OpenCaching has the ability to find caches near you, with a faceted search, allowing you to use sliders to rate the difficulty level, the terrain level the size of the cache and the "Awesomeness" of the cache. While a bit egotistical at first blush, this is a good addition in my mind; there are some caches that are awesome to visit and it should have its own rating. It appears that the owner can seed the awesomeness rating and then let those who found it tweak the ratings up or down depending on their point of view when they log their finds. Well done.

Hiding a geocache - You can offer to hide a geocache, plugging in information about the geocache in a simple user interface, with a prominent checkbox for it being "Chirp" enabled. It's clear that the legal team has been all over the site in a way a start-up wouldn't worry about with warnings and disclaimers at many turns. Not to fear, I would imagine that the 99.9% of people who don't read the 10-page end user license agreements and just blindly check "I Agree" will seek to skip the legal terms here too.

Logging your Finds - Of course, the big area for use here - allow you to leave notes, rate the cache on the difficulty, terrain, size and awesomeness scales.

Garmin seems to be gunning for a robust springtime readiness with OpenCaching.com - go check it out.

Full Press Release Follows......


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November 14, 2010

WahooFitness - ANT+ Fisica Sensor Key to be Chirp Compatible


WahooFitnessLogo.jpgWahoo Fitness is working to enable their Fisica ANT+ Sensor Key so that it will "talk" to Garmin's Chirp chip for wireless geocaching on the iPhone. That's pretty cool.

So while they are working on getting the API's working, CompeGPS has Tweeted that their next version of the iPhone TwoNav App will be ANT+ Chirp enabled through the Fisica Sensor Key.

All good stuff.... stay tuned

Scott Martin at Permalink | Comments (0) | social bookmarking

November 4, 2010

First Chirp Enabled Caches Appear

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The first Chirp-enabled Caches are appearing around the world, with a few dozen already hidden. They seem to be concentrated here enthusiastic Cachers are hiding a few of them; there is even one already hidden in New Zealand and in the UK.


It's only been a little over two weeks since Garmin Announced the Chirp wireless module for helping people enjoy the Geocaching treasure hunt game.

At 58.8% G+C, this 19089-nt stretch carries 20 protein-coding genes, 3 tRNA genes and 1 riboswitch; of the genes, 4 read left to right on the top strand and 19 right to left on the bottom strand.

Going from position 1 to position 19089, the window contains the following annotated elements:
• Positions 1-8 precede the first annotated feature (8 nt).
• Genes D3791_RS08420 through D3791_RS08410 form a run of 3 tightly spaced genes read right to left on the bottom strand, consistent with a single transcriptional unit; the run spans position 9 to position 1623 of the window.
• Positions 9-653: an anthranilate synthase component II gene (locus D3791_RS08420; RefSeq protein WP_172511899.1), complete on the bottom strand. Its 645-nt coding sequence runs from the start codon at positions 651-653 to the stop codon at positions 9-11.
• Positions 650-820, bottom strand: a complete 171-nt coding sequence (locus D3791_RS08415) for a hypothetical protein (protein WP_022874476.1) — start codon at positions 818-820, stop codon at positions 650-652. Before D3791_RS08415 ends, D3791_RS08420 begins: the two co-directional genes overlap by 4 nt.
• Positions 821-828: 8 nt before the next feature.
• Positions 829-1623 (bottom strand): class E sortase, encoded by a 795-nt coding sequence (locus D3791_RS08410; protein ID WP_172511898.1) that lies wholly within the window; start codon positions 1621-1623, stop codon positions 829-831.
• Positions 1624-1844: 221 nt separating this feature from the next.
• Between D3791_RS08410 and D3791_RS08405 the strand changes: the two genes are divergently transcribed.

Like I thought, a lot of these are Chirp-Only caches where you need the Garmin Wireless handhelds to pick up the Chirp signal along the way or path continuing on to find the ultimate cache. Also, unfortunately for the general member, a lot of these are Premium Member only caches. Caches with a "Wireless Beacon" requirement will be shown with the icon below in the right margin showing off the attributes of the cache.

Have fun; the Chirp works with the select Dakotas, Oregons and GPSMap units.

Geocaching_Chirp.jpg
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September 15, 2010

Geocaching.com Announces Android Application

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Citing the success of the iPhone App, Geocaching.com announced their Android App today, opening the doors to another huge user base who can join the millions of people finding hidden treasures out there in the wild. The critical features are carried into the Android App making it easy to find Geocaches while you are out there doing anything and everything that you do every day. Of course you need coverage to retreive the informaiton on caches that you want to go find, but once you save their information, you can hunt them down while offline using the onboard GPS.

Features include:

  • Search by current location, address or GC code
  • Filter your finds from the Geocaching.com search results
  • Access geocache details, including description, photo gallery, attributes, recent logs, hint and inventory
  • Look up Trackable details, including item goals, while on the trail